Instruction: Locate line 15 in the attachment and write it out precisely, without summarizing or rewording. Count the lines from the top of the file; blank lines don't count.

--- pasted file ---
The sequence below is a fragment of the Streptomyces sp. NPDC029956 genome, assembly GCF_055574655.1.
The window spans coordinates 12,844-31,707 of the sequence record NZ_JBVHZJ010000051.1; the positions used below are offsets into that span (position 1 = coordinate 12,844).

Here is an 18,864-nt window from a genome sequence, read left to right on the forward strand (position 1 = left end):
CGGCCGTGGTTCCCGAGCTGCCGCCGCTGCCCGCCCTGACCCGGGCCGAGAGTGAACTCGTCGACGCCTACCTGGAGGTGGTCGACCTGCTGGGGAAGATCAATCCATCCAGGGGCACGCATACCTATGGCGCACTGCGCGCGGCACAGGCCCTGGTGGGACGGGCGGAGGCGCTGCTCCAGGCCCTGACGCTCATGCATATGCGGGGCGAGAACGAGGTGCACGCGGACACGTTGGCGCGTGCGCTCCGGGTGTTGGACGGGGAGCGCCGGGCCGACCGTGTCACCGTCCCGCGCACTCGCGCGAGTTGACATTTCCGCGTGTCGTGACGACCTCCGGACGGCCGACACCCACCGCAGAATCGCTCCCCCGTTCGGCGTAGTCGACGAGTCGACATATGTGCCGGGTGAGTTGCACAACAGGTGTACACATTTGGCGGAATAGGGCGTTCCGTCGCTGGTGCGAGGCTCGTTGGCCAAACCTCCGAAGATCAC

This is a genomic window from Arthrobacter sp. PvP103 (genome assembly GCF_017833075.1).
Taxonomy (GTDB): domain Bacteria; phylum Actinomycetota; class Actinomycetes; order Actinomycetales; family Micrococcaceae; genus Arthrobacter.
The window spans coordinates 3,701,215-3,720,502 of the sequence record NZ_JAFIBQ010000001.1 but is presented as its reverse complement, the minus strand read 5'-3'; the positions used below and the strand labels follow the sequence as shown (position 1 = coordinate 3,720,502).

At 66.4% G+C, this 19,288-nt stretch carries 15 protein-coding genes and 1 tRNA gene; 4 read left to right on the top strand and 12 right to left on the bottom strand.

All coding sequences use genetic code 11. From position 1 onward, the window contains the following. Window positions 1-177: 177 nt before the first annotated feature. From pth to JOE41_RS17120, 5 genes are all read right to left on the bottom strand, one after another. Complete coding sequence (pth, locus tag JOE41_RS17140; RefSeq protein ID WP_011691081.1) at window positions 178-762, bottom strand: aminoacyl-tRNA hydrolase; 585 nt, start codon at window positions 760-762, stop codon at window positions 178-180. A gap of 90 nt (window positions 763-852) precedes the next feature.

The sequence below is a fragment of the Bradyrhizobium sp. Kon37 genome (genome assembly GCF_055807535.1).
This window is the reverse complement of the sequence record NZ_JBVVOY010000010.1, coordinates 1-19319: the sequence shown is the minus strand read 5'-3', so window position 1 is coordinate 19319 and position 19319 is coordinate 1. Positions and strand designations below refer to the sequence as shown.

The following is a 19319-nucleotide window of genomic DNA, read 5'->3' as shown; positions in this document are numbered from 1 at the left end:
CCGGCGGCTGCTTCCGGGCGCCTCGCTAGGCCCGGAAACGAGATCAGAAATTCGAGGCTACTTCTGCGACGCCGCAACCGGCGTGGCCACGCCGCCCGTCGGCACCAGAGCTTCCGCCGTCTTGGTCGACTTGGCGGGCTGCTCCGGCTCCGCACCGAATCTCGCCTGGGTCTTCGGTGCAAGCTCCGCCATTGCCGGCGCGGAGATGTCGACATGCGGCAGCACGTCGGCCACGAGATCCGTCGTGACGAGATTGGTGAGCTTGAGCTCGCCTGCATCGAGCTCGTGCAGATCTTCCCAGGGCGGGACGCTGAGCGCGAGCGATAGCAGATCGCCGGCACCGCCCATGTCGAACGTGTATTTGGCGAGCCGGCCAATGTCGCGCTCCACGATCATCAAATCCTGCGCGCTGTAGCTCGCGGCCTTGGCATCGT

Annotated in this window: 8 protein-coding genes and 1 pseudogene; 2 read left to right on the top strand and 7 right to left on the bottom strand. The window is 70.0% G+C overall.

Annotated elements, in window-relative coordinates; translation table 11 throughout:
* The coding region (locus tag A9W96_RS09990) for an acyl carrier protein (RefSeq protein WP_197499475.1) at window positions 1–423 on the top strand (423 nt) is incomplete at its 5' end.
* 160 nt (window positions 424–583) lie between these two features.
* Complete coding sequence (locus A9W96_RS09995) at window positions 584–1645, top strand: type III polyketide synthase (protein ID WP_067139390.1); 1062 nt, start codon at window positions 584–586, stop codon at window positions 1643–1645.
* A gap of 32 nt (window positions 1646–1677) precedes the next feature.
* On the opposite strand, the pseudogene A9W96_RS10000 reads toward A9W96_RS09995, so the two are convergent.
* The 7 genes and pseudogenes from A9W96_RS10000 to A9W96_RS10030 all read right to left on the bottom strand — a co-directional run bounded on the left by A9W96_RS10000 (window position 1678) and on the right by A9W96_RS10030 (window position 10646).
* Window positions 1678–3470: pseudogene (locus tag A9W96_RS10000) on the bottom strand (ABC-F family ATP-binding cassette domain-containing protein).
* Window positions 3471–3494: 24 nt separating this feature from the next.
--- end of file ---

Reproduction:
Annotated elements, in window-relative coordinates; translation table 11 throughout: